Art pacific tapa designs

Fijian tapa design tattoo

Chapter 6: Barkcloth, Exchange and Sanctity, pp. Nowadays tapa is often worn on formal occasions such as weddings. Individuals may reinterpret traditional designs or create new ones. This Tongan Ngatu is perfectly matched in this beautiful setting. Stripping the bark from the trees in Nomuka Fabrication[ edit ] The following describes the fabrication of Tapa cloth in Tonga, where it is part of daily life. Often the women of a whole village work together on a huge sheet of tapa. Generally the process involves the cultivation and harvesting of the desired plant paper mulberry or breadfruit species , the bark of which is stripped to enable the removal of the soft pliable inner bark through a method of scraping. The bast is then cleaned and macerated in water, after which it is beaten with the ribbed club on a wooden block.

In this way the basic pattern is put on the sheet. To paint it, the sheets are put over a huge wooden drum covered with stencils or kupesi upeti in Samoa.

Sheets are folded and beaten out, refolded and beaten out yet again and again to make a uniform cloth without holes. This is a very cost effective way of framing and can easily be achieved by handyman or DIY person with great results Easy to assemble frame, this will work for most Tapa cloths.

Only when the whole sheet has been preprocessed, it will be spread out on the ground and[ specify ] with a brush made from Pandanus seeds. Others are annexed to it both at the side and the end, until pieces a yard wide, and 20 to 25 yards long, are produced. Very effective way of framing.

This inner fiber is then scraped again to remove any excess outer bark that might remain and then beaten on a wooden anvil to increase its size and soften its texture. A friend successfully stapled a Tapa cloth to a boring old office wall, however, care has to be taken on removal.

Blank tapa cloth

Framing the Tapa cloths apart from extending the lifespan adds a touch of sophistication. Pattern, whether traditional or contemporary, adds meaning to barkcloth beyond decoration. As a symbol of wealth and status, Tapa was often presented in ritual gift exchanges, for matrimonial dowry and it also featured prominently in large ceremonial occasions such as weddings, births and deaths particularly when connected with royal or high ranking families. An example is the Hawaiian men, who also made their own weapons. It is highly prized for its decorative value and is often found hung on walls as decoration. Many motifs are figurative designs based on the native flora and fauna of the natural environment found throughout the region, such as star fish, trochus shells, worms, centipedes, breadfruit leaves among others. Image courtesy of client from Honolulu. Custom made frame from bamboo. Such sheets are about 3 m wide and 15, or 30, or sometimes even 60 m long. Modern black shadow box from Ikea,the background has been lined with black velvet. Tapa patterns are created by staining, painting, stamping and stenciling. The open linear diagonal designs are accentuated with dots sufifi.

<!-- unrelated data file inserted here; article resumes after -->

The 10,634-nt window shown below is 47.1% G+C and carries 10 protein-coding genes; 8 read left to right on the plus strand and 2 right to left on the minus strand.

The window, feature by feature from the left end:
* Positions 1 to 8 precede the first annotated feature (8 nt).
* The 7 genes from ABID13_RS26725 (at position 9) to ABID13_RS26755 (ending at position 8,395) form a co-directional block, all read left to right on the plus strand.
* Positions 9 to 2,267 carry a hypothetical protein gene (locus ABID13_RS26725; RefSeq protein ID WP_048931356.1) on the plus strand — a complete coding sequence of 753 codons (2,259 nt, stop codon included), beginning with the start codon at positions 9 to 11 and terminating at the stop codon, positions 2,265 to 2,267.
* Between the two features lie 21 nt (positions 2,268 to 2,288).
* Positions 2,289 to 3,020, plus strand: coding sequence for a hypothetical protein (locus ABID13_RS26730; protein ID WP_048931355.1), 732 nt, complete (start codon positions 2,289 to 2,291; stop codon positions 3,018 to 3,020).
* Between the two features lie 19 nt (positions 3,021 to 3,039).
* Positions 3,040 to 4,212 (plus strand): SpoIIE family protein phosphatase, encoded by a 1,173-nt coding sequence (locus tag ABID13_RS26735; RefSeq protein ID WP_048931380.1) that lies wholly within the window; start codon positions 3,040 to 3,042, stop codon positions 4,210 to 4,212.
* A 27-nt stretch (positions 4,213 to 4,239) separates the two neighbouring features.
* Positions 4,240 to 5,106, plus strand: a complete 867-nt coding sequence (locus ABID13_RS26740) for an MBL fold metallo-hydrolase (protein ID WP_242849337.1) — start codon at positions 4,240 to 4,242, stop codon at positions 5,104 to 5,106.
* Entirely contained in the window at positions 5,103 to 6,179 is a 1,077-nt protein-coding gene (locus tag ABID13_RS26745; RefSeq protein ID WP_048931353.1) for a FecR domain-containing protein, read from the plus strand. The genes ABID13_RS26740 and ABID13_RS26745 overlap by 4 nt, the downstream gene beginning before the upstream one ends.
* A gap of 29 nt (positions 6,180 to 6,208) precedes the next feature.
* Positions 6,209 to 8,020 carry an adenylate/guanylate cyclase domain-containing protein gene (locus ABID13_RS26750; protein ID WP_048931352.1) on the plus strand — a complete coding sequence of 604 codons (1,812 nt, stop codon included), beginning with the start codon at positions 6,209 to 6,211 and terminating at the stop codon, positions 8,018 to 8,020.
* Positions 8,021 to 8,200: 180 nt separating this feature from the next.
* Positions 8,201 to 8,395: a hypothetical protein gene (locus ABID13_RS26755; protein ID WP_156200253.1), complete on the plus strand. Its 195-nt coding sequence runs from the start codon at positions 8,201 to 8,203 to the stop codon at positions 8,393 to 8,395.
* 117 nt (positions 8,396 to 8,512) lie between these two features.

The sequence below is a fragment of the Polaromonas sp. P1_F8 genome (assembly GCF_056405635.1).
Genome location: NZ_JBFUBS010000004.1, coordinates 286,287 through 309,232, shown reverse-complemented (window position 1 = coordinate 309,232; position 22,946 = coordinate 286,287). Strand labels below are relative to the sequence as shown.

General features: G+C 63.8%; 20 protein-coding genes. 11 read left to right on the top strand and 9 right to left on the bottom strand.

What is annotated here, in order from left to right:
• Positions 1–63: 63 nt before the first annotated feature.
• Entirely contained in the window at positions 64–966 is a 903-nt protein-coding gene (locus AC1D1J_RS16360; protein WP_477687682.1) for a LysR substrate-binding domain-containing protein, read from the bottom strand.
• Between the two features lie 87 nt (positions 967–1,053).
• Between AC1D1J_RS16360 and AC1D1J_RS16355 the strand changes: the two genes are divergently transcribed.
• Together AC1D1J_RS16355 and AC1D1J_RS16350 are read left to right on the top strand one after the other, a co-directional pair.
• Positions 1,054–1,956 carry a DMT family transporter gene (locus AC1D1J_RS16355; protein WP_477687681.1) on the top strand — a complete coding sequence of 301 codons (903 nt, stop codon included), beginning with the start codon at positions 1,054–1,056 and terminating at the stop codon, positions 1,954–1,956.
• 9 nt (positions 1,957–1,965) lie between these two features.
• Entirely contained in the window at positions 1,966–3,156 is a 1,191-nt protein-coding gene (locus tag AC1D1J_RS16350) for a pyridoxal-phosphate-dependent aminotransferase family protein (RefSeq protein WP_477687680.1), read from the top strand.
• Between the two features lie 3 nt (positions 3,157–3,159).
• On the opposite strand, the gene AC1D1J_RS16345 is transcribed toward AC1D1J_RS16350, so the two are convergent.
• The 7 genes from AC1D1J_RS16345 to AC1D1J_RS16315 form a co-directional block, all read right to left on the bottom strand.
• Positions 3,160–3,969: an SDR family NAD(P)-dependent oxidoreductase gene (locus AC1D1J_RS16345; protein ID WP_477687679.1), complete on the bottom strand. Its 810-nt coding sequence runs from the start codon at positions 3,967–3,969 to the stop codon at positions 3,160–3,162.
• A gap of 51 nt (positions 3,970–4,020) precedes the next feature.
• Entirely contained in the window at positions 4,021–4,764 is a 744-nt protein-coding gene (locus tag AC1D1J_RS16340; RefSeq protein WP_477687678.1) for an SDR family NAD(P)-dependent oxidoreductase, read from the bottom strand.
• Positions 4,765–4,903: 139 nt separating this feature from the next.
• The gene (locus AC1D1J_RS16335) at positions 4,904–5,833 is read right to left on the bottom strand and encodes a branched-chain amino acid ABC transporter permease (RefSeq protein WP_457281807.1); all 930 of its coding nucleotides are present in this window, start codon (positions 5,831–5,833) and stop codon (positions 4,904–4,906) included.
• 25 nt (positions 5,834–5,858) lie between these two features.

Image courtesy of client from Russell, B. It all started off by friends and people giving me pieces of Tapa cloth 'for your artwork',as they knew I am always creating mixed media art,incorporating shells, leaves, feathers, handmade papers, barkcloth,plaster and paperclay.

tapa cloth museum

A donation is made to the church or their chief at an important occasion. Samoan Siapo runner framed in off white rectangle frame.

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Tapa cloths from the Pacific